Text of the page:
Eat bitter foods to stimulate digestion. Dark leafy greens are best, but there are plenty of other options available, too. Teas like dandelion leaf and green tea top the charts. If you’re not sure how to add bitter foods to your regimen try adding them in small quantities to your favorite dishes.
Know The Dosha Hours
Ayurveda divides the day into dosha hours where every three hours relates to an organ. This is a useful tool in order to get the most out of the day. Knowing what time is best for each activity allows us to tap into nature’s resources for optimal living.
Kapha: 6 to 10, a.m. and p.m.
Properties are heavy and sluggish, therefore eating a large breakfast or dinner will only provoke those properties. Have a light breakfast and dinner, full of spice.
Pitta: 10 to 2, a.m. and p.m.
When the sun is highest in the sky, digestion and productivity is at its peak, therefore lunch should be sizeable. Heat in the natural world will support digestion; however, stay out of the sun during these hours if possible.
Vata: 2 to 6, a.m. and p.m.
Follow Circadian Rhythms
We push ourselves to stay up later than ever before. Not only does this affect the liver’s function, it also drastically alters the quality of sleep we receive. Once upon a time, the setting sun was a sign for us to seek respite. Now we stay up well past midnight and often disregard the body’s need for sleep. While every organism is slightly different, the truth is all bodies require at least 6-8 hours of sleep—in some cases less or more, depending on your dosha and other factors as well, like mental agility and breathing patterns.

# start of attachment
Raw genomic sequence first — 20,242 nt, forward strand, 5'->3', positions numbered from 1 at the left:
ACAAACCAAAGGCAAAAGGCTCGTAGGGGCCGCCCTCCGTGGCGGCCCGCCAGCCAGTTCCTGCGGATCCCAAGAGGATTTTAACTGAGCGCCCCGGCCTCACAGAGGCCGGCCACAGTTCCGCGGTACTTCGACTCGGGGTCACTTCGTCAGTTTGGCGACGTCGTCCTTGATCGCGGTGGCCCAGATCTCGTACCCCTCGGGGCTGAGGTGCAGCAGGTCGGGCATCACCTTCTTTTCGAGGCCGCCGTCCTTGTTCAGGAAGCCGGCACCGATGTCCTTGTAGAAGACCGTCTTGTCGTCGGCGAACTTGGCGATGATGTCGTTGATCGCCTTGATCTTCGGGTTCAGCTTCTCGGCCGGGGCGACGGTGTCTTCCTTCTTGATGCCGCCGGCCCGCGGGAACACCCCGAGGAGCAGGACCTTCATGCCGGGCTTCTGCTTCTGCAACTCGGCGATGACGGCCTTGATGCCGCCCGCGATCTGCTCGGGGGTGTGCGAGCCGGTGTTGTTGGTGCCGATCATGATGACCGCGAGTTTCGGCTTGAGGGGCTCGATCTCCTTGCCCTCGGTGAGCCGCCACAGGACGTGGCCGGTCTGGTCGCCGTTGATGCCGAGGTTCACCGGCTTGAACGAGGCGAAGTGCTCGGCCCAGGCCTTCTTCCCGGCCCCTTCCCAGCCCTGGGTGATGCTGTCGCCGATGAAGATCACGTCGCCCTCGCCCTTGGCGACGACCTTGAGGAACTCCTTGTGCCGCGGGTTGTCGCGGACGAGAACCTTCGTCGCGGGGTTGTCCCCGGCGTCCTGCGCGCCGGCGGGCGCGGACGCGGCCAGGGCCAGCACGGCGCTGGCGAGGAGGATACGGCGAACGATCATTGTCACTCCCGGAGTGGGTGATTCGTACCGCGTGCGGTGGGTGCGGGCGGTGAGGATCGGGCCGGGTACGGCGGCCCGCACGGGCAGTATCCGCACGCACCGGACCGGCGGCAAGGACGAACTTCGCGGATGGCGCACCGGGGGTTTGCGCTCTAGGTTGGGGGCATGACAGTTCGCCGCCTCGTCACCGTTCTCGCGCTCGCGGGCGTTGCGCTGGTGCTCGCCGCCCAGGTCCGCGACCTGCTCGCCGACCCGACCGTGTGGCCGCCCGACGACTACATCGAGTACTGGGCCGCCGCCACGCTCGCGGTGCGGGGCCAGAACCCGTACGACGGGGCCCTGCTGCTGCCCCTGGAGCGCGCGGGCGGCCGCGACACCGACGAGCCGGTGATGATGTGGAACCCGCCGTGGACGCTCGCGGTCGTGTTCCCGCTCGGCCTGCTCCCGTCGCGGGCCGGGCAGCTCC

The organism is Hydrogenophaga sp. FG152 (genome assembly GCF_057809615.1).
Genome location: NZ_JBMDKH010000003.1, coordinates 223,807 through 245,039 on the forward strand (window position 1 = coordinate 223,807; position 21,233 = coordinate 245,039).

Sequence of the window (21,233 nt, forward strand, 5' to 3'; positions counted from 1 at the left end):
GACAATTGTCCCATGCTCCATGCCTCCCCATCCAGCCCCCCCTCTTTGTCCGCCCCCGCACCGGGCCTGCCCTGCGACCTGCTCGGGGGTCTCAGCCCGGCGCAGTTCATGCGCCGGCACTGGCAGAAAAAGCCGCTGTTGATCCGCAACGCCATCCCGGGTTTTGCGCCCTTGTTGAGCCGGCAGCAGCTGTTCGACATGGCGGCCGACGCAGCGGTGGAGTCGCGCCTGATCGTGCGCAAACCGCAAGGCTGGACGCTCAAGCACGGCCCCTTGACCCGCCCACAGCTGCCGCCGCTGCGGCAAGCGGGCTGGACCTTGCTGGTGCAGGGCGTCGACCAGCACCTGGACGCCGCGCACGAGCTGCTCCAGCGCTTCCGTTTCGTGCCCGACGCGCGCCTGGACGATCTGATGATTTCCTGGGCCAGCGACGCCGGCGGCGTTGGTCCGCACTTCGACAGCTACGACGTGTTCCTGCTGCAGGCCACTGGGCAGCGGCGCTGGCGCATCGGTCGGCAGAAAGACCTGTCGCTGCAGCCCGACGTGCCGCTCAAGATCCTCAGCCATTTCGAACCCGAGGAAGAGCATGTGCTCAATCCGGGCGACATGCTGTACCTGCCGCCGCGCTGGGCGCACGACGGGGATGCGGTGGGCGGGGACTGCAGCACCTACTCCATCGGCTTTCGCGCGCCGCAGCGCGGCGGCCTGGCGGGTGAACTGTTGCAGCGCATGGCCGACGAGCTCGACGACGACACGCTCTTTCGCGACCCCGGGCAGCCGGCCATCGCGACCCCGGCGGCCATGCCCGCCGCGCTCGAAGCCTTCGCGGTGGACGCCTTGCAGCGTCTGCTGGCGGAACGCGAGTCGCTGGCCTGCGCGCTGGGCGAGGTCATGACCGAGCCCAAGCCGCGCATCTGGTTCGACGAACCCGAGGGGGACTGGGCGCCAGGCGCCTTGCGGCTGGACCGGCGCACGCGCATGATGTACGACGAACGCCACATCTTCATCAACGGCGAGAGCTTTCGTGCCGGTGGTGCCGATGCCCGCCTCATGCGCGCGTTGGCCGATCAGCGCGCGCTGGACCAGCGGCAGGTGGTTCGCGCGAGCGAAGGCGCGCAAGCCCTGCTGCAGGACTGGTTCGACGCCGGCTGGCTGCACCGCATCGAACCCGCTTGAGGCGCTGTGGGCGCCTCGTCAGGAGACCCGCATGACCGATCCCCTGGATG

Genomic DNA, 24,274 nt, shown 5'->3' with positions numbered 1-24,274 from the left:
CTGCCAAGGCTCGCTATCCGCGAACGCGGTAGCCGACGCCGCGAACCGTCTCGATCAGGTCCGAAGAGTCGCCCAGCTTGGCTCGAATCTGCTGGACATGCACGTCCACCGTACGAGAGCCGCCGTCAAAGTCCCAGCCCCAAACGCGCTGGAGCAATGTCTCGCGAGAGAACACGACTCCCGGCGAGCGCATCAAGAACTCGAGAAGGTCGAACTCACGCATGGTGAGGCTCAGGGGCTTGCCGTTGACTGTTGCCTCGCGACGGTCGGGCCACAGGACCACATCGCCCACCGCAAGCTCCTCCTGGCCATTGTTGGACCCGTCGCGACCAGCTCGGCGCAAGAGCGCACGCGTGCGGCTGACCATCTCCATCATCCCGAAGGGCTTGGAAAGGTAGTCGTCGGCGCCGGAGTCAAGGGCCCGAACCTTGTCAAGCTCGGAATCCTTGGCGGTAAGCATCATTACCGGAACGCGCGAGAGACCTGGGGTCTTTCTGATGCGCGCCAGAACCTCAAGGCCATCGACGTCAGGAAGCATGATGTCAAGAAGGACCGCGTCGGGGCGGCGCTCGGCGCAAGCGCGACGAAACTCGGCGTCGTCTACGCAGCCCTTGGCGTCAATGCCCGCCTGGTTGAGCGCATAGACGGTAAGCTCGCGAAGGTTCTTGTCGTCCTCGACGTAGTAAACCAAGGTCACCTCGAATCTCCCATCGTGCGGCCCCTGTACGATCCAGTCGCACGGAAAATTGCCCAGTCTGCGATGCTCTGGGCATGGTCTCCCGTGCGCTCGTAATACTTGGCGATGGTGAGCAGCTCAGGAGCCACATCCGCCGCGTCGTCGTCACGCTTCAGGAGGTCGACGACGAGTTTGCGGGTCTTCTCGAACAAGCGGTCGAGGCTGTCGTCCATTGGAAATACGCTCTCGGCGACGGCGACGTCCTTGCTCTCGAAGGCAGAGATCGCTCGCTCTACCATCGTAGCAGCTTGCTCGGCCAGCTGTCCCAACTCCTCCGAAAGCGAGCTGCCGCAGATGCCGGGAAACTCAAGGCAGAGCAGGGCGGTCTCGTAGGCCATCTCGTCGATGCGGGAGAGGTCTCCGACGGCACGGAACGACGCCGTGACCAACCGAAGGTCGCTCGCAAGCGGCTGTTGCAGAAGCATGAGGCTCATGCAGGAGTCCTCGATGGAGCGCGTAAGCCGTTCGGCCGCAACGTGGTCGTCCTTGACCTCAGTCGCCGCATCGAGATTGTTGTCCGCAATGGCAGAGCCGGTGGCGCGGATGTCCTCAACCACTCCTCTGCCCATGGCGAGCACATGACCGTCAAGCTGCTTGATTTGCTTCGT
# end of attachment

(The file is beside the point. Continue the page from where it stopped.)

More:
Create Better Habits
We are capable of altering ourselves faster than we think. The real issue is do we want to change. And the other issue is managing our brains. We must learn to dominate our brains. Studies say that we can change habits after 28 days. Others says around 66 days. It’s longer than we previously thought (14-21 days), but it’s short when compared to a lifetime.
Change is hard. It can be scary and often feels unsurmountable. That’s where our brain comes into play. By training our brains to adapt to new changes, we can face and embrace them in ways that were not possible before.
Meditation is the first step to creating better habits. It teaches us to be still, to accept what is happening, to be grateful for the small things in life, and to find calmness in the face of chaos. Once we can add meditation to our daily habits, we’re already on the road to success.
Shortly thereafter, other habits will naturally arise. The desire to better ourselves will surface as if out of nowhere. It will take the shape of making better food choices, opting to go to bed earlier, and shutting off the computer screen more frequently.
Adding more water and fiber, avoiding too much caffeine and sugar, and engaging in more physical activities will become second nature once we go inside ourselves and find out what our spirit really craves. It is a process, one that takes time, but one that is well worth the investment. After all, the two most precious resources we have are time and health. So why not pay attention to both in order to manifest a life that brings you closer to your most authentic self.